Celebrating Success – Graduation ceremony #Imagine1day #UNICEF #Tigray, Ethiopia – Newsletter

Graduates posing for a photo



In a vibrant and heartwarming ceremony, Imagine1day, in collaboration with UNICEF and the Tigray Regional Office, celebrated the graduation of graduates from the Transitional Project Document. The event took place at the Mekelle Coordination Office within the Mekelle Seba Kare IDP Camp. The ceremony was graced by delegates from regional and zonal government bureaus, UNICEF, camp coordinators, partners, graduates’ families, and honored guests.



Zufan giving a speech at the graduation ceremony

Zufan Meseret, Child Protection for GBV program at UNICEF Tigray coordination office says, “Congratulations to all the graduates on this remarkable achievement! We are proud to announce that Imagine1day, in collaboration with UNICEF, has successfully implemented numerous projects, including this one. Our continued partnership aims to drive meaningful change and transform many more lives. Together, we are making the world a better place through collaboration.”


Among the scenes of the “My Home Project” Graduation

The “My Home Project” marked a significant milestone with graduates successfully completing programs in various professional fields, including skill development, the Accelerated Learning Program (ALP), and World Taekwondo. Here are some key highlights:

  • Taekwondo Triumphs: A boy and a girl from the graduates showcased their remarkable skills at the regional level World Taekwondo competition, hosted by the Tigray Taekwondo Federation. Both earned bronze medals, a testament to their hard work and dedication.
  • Academic Achievements: Three top-scoring students were recognized for their outstanding performance in completing the Accelerated Learning Program (ALP) and successfully transitioning to neighboring public schools. Their achievements highlight the effectiveness of the ALP in preparing students for further education.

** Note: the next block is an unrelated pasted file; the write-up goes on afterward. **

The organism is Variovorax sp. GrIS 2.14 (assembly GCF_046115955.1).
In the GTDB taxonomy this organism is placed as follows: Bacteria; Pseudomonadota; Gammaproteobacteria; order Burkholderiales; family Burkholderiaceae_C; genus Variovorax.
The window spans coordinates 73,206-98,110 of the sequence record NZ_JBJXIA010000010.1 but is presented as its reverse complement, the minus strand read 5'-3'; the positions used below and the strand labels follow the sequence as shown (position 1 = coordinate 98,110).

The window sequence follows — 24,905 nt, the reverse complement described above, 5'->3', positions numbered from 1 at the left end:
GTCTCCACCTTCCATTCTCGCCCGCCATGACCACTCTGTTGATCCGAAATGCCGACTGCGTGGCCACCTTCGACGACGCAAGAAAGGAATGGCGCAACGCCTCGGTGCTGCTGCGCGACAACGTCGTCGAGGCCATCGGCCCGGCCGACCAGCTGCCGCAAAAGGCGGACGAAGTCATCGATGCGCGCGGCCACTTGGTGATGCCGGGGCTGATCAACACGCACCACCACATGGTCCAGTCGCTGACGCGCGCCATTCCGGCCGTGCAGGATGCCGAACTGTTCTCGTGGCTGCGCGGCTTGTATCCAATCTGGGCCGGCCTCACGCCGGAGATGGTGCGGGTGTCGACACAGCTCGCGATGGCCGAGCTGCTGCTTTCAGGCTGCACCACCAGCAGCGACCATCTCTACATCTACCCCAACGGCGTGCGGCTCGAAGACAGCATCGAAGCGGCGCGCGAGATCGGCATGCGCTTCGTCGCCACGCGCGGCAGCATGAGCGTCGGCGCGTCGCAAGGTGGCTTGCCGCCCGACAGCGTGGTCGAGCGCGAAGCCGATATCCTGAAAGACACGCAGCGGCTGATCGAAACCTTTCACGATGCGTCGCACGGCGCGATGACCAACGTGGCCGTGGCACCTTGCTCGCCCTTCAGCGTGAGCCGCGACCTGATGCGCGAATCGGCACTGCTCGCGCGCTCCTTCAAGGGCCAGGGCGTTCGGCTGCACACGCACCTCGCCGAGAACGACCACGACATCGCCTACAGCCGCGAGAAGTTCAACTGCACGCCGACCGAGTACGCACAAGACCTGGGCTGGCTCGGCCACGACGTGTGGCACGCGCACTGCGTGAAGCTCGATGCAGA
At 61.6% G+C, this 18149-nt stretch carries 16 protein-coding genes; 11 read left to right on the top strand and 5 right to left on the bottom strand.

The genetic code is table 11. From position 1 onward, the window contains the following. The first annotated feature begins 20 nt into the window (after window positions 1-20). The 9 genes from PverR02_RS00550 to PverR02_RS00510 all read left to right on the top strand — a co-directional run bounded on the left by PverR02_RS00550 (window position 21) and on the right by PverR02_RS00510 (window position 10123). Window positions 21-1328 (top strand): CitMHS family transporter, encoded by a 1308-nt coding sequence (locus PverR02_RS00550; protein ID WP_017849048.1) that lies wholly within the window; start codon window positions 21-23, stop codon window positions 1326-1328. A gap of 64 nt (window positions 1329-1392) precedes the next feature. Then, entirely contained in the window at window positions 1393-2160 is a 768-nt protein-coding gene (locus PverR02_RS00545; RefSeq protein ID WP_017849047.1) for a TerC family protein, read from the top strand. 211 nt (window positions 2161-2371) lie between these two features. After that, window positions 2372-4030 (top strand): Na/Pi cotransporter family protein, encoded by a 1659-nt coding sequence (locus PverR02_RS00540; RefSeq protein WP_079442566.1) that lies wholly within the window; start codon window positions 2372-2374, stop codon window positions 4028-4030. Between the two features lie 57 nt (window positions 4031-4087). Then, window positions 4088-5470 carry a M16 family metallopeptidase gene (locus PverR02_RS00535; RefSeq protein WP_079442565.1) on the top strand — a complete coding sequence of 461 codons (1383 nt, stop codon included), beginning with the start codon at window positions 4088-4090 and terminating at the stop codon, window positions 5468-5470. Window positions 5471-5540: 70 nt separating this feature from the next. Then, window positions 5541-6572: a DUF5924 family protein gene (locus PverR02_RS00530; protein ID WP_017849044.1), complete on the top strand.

• Support for Adolescent Girls: Nine adolescent girls from the Women and Girls Safe Space (WGSS) were awarded scholastic materials for ranking 1-3 in their respective grade levels. This support is crucial in encouraging their continued educational journey.

Adolescent girl receiving recognition certificate


  • Celebratory Performances: The graduates showcased their diverse talents through captivating performances, making the ceremony an unforgettable experience.
  • Highlights included:
  • Drama and Traditional Dances: Graduates performed engaging dramas and vibrant traditional dances, reflecting the rich cultural heritage of the region.
  • Poetry Recitations: Graduates delivered heartfelt poetry recitations, showcasing their creativity and command of language.
  • Taekwondo Showcases: Demonstrations of taekwondo skills highlighted the physical prowess and discipline of the graduates.







Libabe Gebaw, regional program Manager at imagine1day Tigray Coordination Office says, “The event was a celebration of resilience, talent, and the transformative power of education and skill development. Imagine1day, along with its partners, remains committed to supporting the educational and personal growth of these remarkable individuals.”

Looking Ahead

As we celebrate these achievements, Imagine1day continues to work towards creating more opportunities for children and young adults in the region. We are proud of our graduates and look forward to witnessing their future successes.


Thank you for your continued support!

**Imagine1day – Empowering Education, Building Futures**

For more information, visit our www.imagine1day.org or contact us at [email protected].





Inauguration of Chewber Primary and Middle School

Imagine1day, in collaboration with FCDO and UNICEF, inaugurated Chewber Primary and Middle School. The event was attended by guests from the UNICEF Amhara field office, Imagine1day’s country and regional offices, Adiarkay Woreda administration, Amhara universities forum representatives, community members, teachers, and students. The project includes the construction of two blocks of classrooms, each containing four classes, two blocks of gender-segregated latrines with four pits each, and a block for the Menstrual Hygiene Management (MHM) room. All facilities are fully furnished with the necessary materials.